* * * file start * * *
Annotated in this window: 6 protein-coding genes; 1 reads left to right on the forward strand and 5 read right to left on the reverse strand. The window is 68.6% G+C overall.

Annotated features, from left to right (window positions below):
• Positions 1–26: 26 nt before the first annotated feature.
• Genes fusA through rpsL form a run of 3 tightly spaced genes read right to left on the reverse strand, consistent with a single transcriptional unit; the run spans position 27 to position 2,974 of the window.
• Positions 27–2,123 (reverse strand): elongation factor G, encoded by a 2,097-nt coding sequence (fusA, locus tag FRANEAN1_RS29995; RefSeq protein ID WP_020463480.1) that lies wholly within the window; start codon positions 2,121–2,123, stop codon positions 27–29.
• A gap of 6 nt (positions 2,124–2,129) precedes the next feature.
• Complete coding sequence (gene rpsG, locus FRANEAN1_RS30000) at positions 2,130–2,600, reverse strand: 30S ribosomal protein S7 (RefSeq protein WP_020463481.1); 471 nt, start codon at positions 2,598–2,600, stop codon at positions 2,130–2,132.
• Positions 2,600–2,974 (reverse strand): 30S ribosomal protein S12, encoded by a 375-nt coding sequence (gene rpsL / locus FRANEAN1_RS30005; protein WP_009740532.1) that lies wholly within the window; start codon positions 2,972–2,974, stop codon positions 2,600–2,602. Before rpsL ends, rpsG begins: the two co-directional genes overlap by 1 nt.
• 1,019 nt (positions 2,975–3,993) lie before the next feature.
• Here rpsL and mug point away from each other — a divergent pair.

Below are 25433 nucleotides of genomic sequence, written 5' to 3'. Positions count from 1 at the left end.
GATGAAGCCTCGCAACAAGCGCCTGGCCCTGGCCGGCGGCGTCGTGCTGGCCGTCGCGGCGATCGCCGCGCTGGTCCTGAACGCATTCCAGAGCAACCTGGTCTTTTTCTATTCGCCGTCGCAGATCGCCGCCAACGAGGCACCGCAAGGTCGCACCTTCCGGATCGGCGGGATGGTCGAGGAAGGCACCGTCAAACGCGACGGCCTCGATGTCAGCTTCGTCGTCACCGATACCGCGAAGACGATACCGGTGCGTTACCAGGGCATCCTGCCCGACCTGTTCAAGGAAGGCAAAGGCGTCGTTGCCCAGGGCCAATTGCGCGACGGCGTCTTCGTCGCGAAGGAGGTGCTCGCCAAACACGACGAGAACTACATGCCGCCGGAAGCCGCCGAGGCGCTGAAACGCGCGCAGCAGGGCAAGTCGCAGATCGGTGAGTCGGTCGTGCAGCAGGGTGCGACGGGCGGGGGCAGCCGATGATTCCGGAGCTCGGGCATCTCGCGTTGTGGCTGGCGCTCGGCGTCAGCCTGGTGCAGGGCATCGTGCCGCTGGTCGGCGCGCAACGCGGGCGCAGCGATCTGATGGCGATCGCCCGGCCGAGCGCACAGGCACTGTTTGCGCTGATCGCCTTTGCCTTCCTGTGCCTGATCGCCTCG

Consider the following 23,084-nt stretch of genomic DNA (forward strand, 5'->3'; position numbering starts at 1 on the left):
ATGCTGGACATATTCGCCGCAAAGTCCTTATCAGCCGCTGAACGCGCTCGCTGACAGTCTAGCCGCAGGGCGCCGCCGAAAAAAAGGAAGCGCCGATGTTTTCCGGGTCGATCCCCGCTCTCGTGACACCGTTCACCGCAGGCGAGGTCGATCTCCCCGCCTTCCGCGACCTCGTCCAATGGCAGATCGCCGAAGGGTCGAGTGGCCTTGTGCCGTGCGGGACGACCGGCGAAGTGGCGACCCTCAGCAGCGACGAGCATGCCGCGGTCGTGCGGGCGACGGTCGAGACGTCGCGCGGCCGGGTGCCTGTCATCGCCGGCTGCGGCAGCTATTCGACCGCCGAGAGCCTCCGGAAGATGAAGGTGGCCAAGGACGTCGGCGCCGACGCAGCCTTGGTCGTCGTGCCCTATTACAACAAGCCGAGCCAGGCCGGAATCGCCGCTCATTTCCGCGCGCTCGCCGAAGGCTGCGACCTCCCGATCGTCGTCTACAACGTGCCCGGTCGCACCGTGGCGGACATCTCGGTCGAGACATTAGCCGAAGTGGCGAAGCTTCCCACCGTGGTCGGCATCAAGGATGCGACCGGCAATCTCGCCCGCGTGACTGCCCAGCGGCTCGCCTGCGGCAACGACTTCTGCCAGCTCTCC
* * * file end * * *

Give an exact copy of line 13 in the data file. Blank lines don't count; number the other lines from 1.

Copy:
Consider the following 23,084-nt stretch of genomic DNA (forward strand, 5'->3'; position numbering starts at 1 on the left):